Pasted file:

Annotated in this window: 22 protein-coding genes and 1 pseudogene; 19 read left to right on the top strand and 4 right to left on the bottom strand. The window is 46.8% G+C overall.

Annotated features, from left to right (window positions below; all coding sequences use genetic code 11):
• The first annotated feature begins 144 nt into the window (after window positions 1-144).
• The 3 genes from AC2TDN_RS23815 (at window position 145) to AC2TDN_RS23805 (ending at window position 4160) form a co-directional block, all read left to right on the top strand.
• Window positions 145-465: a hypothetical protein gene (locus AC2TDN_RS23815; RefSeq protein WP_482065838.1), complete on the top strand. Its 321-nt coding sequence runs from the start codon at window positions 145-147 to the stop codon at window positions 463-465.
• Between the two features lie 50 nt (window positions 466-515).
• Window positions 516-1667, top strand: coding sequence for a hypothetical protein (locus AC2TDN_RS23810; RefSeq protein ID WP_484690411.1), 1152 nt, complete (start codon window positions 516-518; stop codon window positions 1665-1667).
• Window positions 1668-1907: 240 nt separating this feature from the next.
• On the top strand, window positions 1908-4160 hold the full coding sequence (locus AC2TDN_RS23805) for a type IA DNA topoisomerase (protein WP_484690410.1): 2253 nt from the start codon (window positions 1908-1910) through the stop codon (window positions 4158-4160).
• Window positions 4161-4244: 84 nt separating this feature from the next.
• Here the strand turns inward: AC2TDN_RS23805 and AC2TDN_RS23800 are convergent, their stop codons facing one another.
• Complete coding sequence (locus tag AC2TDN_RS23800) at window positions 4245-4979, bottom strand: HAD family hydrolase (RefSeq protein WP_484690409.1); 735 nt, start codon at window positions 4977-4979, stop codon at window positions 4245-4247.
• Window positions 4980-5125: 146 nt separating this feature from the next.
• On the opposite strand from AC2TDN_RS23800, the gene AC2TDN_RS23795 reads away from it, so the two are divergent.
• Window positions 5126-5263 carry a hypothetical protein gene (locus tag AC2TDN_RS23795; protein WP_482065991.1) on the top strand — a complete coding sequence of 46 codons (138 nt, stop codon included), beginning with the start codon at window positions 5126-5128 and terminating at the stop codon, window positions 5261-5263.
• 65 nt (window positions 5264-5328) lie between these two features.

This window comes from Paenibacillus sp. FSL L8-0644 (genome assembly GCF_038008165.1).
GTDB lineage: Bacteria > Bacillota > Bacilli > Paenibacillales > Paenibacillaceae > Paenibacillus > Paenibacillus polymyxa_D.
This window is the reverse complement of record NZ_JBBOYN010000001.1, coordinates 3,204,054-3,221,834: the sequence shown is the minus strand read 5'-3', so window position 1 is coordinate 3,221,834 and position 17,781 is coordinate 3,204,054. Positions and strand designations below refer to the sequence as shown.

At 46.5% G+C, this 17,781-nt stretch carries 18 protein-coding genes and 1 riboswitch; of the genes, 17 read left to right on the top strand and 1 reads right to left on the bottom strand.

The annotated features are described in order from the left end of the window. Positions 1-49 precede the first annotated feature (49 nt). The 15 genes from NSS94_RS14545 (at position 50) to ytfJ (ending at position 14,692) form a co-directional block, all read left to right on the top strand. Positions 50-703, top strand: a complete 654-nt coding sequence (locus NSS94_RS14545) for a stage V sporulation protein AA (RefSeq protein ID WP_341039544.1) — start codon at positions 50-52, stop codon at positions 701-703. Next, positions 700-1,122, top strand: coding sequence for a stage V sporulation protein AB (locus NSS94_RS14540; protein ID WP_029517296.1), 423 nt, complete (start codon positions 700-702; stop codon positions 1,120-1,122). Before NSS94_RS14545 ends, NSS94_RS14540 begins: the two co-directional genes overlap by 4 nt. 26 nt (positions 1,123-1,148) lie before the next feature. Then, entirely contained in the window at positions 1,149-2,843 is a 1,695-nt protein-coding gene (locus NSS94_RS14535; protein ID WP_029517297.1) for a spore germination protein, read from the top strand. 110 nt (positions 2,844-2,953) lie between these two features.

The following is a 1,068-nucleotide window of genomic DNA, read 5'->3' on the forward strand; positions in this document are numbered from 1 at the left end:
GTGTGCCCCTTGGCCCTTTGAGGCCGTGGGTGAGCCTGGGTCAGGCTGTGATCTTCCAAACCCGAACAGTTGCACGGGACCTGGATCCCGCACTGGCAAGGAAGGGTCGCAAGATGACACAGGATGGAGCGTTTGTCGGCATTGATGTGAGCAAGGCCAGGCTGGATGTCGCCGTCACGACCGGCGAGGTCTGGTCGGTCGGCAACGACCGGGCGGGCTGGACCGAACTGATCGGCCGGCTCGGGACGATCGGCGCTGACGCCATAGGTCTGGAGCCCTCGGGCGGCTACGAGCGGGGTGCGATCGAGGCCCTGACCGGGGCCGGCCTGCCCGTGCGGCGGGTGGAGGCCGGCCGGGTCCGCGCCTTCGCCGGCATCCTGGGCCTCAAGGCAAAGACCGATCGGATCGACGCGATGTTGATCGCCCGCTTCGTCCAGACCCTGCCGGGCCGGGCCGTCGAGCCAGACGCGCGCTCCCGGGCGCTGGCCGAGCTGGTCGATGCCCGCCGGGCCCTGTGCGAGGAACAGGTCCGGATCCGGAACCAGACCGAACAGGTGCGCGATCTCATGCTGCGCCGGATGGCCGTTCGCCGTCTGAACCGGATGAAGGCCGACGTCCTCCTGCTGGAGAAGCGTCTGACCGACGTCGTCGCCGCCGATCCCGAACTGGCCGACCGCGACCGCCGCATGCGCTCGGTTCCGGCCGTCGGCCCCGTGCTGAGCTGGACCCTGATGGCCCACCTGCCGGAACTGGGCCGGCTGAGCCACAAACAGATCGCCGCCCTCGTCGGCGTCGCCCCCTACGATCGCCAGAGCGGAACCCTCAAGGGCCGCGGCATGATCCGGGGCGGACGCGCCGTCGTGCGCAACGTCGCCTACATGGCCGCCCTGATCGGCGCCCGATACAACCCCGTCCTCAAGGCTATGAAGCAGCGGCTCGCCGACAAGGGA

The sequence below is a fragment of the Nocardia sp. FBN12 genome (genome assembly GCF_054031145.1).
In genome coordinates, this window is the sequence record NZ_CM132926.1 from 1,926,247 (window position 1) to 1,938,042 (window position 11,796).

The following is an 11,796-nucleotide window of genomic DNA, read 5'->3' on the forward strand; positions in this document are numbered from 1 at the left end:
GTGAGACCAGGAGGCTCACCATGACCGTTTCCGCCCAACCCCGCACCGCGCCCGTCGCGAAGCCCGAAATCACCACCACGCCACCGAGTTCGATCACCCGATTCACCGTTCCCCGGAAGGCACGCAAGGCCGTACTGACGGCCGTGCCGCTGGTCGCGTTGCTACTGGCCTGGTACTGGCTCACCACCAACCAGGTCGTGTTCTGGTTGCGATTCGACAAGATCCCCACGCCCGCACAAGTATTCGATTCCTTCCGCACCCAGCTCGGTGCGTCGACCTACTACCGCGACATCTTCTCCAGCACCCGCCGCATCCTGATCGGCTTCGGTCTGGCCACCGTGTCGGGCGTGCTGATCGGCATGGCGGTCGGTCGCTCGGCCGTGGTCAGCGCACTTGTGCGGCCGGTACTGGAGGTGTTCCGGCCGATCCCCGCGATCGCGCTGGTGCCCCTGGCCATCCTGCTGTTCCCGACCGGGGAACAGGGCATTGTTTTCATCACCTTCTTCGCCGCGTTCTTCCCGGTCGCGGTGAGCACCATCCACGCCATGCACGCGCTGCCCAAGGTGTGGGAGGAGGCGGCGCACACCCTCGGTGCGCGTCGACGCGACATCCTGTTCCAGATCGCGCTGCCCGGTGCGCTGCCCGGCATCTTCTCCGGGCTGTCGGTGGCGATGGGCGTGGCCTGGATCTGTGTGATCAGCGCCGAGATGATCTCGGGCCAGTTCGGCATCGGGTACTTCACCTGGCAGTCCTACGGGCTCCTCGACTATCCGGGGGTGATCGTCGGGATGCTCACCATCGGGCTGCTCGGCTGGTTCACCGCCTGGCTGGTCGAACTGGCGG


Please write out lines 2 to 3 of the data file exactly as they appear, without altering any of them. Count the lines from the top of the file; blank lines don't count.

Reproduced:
Annotated features, from left to right (window positions below; all coding sequences use genetic code 11):
• The first annotated feature begins 144 nt into the window (after window positions 1-144).